With ‘Hawaii to Zero,’ UH doctors working to find cure to AIDS
HONOLULU (HawaiiNewsNow) - The University of Hawaii’s John A. Burns School of Medicine is racing to find a cure to eliminate AIDS.
One of the advances in medicine that JABSOM doctors are touting, but many people don’t know about, is a blue pill called Truvada.
Taken once a day, a healthy person who has sex with someone infected with HIV can protect themselves from getting the disease by nearly 100 percent.
First approved for the treatment of HIV, Truvada is now recommended by the Centers for Disease Control to prevent HIV infection for people in high risk groups.
“Men who have sex with men, they have the highest risk. One in 11 of men who have sex with men in their lifetime will get HIV,” said Dr. Dominic Chow, Medical Director for UH’s Clint Spencer Clinic.
“It’s a big problem and taking this medication called Truvada can reduce the risk to zero,” Chow added.
Chow says preventing HIV is just as important as the race to find a cure.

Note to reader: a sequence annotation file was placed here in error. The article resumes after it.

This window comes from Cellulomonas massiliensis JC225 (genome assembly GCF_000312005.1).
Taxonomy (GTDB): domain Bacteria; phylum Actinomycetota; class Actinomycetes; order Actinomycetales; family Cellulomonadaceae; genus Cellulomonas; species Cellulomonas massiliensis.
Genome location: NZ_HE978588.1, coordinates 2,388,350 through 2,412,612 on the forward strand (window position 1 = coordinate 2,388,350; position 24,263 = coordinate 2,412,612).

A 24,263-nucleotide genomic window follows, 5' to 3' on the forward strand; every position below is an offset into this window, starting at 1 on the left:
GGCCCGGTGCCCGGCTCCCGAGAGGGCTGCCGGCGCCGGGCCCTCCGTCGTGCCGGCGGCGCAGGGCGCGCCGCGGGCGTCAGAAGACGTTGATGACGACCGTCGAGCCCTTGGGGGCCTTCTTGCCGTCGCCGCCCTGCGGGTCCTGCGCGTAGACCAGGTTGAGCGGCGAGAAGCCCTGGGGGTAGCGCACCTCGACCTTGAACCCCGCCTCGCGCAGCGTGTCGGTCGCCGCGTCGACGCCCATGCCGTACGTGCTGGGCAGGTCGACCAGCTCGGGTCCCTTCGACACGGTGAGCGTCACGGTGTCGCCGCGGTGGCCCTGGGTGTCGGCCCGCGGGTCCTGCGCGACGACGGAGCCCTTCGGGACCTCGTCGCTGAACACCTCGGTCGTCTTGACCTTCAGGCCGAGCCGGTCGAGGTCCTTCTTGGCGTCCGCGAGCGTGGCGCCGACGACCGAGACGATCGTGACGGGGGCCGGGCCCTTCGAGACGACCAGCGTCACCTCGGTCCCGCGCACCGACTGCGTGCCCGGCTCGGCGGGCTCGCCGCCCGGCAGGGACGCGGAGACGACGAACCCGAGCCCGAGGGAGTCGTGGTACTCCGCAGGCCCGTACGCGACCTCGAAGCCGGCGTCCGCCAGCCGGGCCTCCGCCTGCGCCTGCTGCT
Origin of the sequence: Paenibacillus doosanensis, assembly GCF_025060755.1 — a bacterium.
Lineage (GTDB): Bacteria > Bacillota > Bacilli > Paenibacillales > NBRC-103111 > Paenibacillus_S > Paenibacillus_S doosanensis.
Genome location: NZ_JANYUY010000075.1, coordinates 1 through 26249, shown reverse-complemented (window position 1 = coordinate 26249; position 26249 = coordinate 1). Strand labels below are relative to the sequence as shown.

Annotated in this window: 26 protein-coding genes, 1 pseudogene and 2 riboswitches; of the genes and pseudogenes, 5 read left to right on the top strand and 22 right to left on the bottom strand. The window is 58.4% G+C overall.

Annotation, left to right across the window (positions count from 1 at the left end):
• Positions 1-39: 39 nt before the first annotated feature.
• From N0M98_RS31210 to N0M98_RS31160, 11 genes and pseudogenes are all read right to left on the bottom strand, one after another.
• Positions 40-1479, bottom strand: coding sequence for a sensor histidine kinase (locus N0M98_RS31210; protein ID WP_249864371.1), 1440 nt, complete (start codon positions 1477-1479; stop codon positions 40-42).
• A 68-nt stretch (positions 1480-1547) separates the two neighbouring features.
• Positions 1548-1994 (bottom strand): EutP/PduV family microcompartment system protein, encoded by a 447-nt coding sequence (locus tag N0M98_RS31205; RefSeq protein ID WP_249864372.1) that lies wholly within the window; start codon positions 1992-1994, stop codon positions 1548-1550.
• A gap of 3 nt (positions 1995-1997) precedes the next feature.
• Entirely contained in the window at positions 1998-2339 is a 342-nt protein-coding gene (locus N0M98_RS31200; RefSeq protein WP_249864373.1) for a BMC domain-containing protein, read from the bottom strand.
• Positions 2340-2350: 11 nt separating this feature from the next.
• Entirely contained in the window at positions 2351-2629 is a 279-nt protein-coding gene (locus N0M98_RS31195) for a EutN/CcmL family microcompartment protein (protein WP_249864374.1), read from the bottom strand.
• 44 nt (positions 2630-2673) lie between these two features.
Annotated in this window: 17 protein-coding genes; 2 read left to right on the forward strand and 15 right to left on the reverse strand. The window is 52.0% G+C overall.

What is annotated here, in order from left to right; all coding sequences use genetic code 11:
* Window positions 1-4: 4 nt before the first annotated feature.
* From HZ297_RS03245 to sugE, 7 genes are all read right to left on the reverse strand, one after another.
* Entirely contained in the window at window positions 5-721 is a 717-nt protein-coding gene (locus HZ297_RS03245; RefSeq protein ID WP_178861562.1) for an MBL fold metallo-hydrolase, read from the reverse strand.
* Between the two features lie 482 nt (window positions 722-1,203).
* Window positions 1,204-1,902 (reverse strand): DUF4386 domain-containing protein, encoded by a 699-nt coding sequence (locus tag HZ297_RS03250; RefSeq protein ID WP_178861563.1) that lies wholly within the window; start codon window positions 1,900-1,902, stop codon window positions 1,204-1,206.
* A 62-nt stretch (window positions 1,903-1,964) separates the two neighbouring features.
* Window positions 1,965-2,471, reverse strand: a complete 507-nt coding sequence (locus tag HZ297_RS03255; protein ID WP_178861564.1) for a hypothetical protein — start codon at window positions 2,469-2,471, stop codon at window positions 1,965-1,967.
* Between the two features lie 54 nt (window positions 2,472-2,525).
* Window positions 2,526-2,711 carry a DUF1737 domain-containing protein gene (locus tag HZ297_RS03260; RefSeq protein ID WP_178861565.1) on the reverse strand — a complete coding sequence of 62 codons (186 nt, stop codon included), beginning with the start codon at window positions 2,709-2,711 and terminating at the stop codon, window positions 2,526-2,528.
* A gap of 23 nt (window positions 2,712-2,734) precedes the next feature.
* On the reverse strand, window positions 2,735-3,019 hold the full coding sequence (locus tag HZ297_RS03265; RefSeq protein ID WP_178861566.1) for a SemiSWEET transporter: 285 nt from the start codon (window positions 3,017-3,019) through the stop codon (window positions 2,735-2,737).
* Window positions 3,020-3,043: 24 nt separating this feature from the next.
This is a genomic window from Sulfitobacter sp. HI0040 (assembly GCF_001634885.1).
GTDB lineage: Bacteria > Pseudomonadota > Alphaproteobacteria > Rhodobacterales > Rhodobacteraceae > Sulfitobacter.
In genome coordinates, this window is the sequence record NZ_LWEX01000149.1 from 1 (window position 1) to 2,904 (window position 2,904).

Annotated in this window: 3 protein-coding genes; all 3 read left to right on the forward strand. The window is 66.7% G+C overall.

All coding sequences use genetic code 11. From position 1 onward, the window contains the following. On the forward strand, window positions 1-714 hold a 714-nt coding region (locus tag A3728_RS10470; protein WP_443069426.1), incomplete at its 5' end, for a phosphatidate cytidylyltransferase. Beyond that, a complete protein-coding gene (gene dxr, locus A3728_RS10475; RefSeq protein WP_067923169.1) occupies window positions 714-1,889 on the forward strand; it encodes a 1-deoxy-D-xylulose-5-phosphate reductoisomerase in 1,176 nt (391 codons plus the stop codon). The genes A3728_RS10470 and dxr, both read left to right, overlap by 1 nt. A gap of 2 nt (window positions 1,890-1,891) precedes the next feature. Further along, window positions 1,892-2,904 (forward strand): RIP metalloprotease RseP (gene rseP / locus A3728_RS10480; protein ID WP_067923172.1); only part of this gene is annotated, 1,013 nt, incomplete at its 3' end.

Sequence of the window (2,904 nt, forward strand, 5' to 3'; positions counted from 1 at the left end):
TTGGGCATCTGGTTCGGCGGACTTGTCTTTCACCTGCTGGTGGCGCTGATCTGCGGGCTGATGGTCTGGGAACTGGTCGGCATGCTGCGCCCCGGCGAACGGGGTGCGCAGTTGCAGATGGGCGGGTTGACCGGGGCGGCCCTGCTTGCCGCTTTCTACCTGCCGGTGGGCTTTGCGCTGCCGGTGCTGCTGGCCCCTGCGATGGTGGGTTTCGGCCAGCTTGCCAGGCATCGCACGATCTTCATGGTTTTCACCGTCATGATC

UH is also part of a promising New York study that involves an intestinal drug already being used for bowel conditions. Chow says this is just one of dozens of drug trials where scientists are seeking a cure.
“This is a good competition that will actually result in curing and eradicating this epidemic, which plagues 40 million people worldwide,” Chow said.
There’s also an initiative called Hawaii to Zero with a goal of of zero stigma, infections and deaths.
Dr. Cecillia Shikuma, director for the Hawaii Center for AIDS, says it is possible to eradicate HIV.
“Hawaii actually has very low incidence of new HIV infection so low that we think it’s possible to drive new HIV infection to zero and then subsequently as HIV cure research progresses to really cure everyone of HIV,” Shikuma said.
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